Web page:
Monday, October 29, 2012

Celebrating Dashain

I recently wrote blog post describing the festival of Dashain. Now, one week on, Dashain is finishing.

Ama giving Tikka to all the children
We have been celebrating with our local family and friends the good winning over evil. It is amazing to see the whole country on the move, travelling hundred of miles to be with their families, leaving the bustling cities and heading for the hills where they orignally came from. It's a weird feeling walking through Mahendra Pool, usually a hectic place, where you have to watch every step to avoid motorbikes with 5 people on them, buffalo taking over the pavements and people hanging out of the local buses turned into a ghost town, every shutter down and literally no traffic on the roads!

Happy Dashain everybody
We spent the main day of Dashain having a picnic in the park with the Street Kids. We even had goat curry which had been sacrificed the day before in honour of the festival.

Ama, the mother at the Street Kids Centre, took her time to give everyone of the children (and us) a beautiful Tikka. Not just your usual red color Tikka but one made out of rice, yoghurt and sugar. It is placed on your third eye for protection. You are also given baby rice leaves behind your ear and a small donation of money. After eat! And boy did we feast!

Flying Kites in the park
Normally after I eat a large meal I like to take it easy for the day, but not when you have 11 kids to entertain! We were then into full swing of making their new kites and testing them out! Frisbee and football all afternoon didn't seem to wear them out, but by the time all the volunteers got home, we were certainly ready for a rest!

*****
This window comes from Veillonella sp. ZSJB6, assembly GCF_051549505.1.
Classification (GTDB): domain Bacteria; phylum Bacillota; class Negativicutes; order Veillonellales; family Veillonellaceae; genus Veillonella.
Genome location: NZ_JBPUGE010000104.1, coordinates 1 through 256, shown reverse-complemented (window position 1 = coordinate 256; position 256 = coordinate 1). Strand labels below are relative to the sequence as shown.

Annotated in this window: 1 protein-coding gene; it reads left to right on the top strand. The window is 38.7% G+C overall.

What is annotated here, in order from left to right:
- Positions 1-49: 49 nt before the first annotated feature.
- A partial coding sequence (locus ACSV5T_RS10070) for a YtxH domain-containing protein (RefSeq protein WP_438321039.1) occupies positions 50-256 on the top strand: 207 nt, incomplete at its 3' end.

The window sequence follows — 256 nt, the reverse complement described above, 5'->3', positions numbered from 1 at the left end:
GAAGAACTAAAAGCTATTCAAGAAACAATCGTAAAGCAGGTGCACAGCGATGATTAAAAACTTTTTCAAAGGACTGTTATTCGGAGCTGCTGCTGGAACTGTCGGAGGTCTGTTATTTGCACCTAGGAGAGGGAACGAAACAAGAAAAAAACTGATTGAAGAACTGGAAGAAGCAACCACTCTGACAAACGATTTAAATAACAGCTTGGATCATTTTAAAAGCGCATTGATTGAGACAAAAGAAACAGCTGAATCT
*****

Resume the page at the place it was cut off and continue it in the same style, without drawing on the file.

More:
Dashain swings!
We also all had a go on the amazing swings that get erected during Dashain. it is said that your feet must leave the ground at one point during the festival, so the way to do this...?! Swing! They are huge, beautiful creations made of bambo, if only the could stay up the whole year. 

Today though, it is back to work for a few weeks, before we have another holiday to celebrate Tihar, the festival of lights. One of my personal favourites!

Some volunteers also got invited to houses of local families that they have gotten close to in their time in Nepal which was a huge honor for them. 

Sunday, October 21, 2012

SOS Bahini have opened their new cafe!

SOS Bahini is one of the most amazing projects that we work with at PoD Nepal. They are a local NGO that help vulnerable and disadvantaged girls get back on their feet. They offer a safe enviornmet from them to grow up and not only give them education but provide them with karate lessons, art classes, dance classes and vocational training. PoD volunteers often head there on a Saturday morning to hold conversational English classes.

One of the trainings that they have started recently is a new Cafe! The girls have been taught how to cook and have now set up their own restaurant! Bahaini Cafe!! And now they are sucesfully running their own business.

PoD Volunteers enjoying their dinner at Bahini
Last Friday was their opening night, and all the PoD volunteers headed down their to try their culinary delights and we were not disapointed! It was by far the best meal I have ever had in Lakeside. The whole of their menu was amazing and everyones meal was incredible.

We now have a great new coffee shop to hang out in after a days volunteering!

If your in Lakeside, make sure you check out Bahini Cafe - it's a great cause.

Thursday, October 18, 2012

Happy Dashain!

This week sees the start of Dashain festival in Nepal. Dashain is the biggest Hindu festival held annualy in Nepal celebrated by the whole country. The fifteen day celebration is timed so that it ends on the day of the full moon. 

A traditional Dashain swing that gets put up through the festival.